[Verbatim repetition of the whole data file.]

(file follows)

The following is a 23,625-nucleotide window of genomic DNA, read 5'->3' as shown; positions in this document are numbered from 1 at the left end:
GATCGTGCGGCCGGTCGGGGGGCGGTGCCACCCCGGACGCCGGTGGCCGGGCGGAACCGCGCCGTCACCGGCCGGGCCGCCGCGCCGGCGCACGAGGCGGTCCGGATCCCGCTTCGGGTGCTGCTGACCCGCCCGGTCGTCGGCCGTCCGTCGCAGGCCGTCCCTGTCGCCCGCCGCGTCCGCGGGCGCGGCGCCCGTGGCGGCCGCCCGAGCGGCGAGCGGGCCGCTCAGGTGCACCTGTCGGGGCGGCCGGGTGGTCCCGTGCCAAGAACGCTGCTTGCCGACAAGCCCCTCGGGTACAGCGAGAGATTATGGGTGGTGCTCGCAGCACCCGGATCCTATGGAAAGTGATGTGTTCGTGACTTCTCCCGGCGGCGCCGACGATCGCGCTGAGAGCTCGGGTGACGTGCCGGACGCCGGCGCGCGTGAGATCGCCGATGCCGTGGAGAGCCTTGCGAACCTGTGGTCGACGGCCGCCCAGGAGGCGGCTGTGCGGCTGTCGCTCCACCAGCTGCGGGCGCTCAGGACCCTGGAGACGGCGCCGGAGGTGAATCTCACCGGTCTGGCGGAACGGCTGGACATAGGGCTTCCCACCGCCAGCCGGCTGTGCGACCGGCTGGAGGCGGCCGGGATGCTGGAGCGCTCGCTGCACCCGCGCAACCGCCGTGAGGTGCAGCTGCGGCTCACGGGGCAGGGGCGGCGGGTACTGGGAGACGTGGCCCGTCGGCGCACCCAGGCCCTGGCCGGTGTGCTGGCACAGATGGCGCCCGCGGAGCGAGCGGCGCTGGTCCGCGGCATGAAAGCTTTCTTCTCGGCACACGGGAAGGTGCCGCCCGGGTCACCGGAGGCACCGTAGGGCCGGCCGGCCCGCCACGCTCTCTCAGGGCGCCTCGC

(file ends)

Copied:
The following is a 23,625-nucleotide window of genomic DNA, read 5'->3' as shown; positions in this document are numbered from 1 at the left end:
GATCGTGCGGCCGGTCGGGGGGCGGTGCCACCCCGGACGCCGGTGGCCGGGCGGAACCGCGCCGTCACCGGCCGGGCCGCCGCGCCGGCGCACGAGGCGGTCCGGATCCCGCTTCGGGTGCTGCTGACCCGCCCGGTCGTCGGCCGTCCGTCGCAGGCCGTCCCTGTCGCCCGCCGCGTCCGCGGGCGCGGCGCCCGTGGCGGCCGCCCGAGCGGCGAGCGGGCCGCTCAGGTGCACCTGTCGGGGCGGCCGGGTGGTCCCGTGCCAAGAACGCTGCTTGCCGACAAGCCCCTCGGGTACAGCGAGAGATTATGGGTGGTGCTCGCAGCACCCGGATCCTATGGAAAGTGATGTGTTCGTGACTTCTCCCGGCGGCGCCGACGATCGCGCTGAGAGCTCGGGTGACGTGCCGGACGCCGGCGCGCGTGAGATCGCCGATGCCGTGGAGAGCCTTGCGAACCTGTGGTCGACGGCCGCCCAGGAGGCGGCTGTGCGGCTGTCGCTCCACCAGCTGCGGGCGCTCAGGACCCTGGAGACGGCGCCGGAGGTGAATCTCACCGGTCTGGCGGAACGGCTGGACATAGGGCTTCCCACCGCCAGCCGGCTGTGCGACCGGCTGGAGGCGGCCGGGATGCTGGAGCGCTCGCTGCACCCGCGCAACCGCCGTGAGGTGCAGCTGCGGCTCACGGGGCAGGGGCGGCGGGTACTGGGAGACGTGGCCCGTCGGCGCACCCAGGCCCTGGCCGGTGTGCTGGCACAGATGGCGCCCGCGGAGCGAGCGGCGCTGGTCCGCGGCATGAAAGCTTTCTTCTCGGCACACGGGAAGGTGCCGCCCGGGTCACCGGAGGCACCGTAGGGCCGGCCGGCCCGCCACGCTCTCTCAGGGCGCCTCGC